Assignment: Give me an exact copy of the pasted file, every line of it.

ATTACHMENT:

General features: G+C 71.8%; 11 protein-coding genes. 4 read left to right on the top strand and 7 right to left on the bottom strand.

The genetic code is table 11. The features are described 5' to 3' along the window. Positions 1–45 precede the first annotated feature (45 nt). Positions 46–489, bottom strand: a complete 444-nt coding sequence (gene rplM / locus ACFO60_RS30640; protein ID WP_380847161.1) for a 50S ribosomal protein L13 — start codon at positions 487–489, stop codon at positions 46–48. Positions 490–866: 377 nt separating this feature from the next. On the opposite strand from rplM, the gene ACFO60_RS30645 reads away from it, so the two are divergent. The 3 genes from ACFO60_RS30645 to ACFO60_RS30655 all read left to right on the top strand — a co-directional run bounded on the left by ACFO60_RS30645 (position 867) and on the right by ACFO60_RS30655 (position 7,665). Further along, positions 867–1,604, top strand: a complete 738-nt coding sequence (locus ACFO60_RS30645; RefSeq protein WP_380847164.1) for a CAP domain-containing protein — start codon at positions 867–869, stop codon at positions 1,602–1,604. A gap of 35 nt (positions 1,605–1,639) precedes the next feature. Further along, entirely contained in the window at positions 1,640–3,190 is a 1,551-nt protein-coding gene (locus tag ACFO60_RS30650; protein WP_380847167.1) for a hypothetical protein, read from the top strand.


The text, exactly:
General features: G+C 71.8%; 11 protein-coding genes. 4 read left to right on the top strand and 7 right to left on the bottom strand.

The genetic code is table 11. The features are described 5' to 3' along the window. Positions 1–45 precede the first annotated feature (45 nt). Positions 46–489, bottom strand: a complete 444-nt coding sequence (gene rplM / locus ACFO60_RS30640; protein ID WP_380847161.1) for a 50S ribosomal protein L13 — start codon at positions 487–489, stop codon at positions 46–48. Positions 490–866: 377 nt separating this feature from the next. On the opposite strand from rplM, the gene ACFO60_RS30645 reads away from it, so the two are divergent. The 3 genes from ACFO60_RS30645 to ACFO60_RS30655 all read left to right on the top strand — a co-directional run bounded on the left by ACFO60_RS30645 (position 867) and on the right by ACFO60_RS30655 (position 7,665). Further along, positions 867–1,604, top strand: a complete 738-nt coding sequence (locus ACFO60_RS30645; RefSeq protein WP_380847164.1) for a CAP domain-containing protein — start codon at positions 867–869, stop codon at positions 1,602–1,604. A gap of 35 nt (positions 1,605–1,639) precedes the next feature. Further along, entirely contained in the window at positions 1,640–3,190 is a 1,551-nt protein-coding gene (locus tag ACFO60_RS30650; protein WP_380847167.1) for a hypothetical protein, read from the top strand.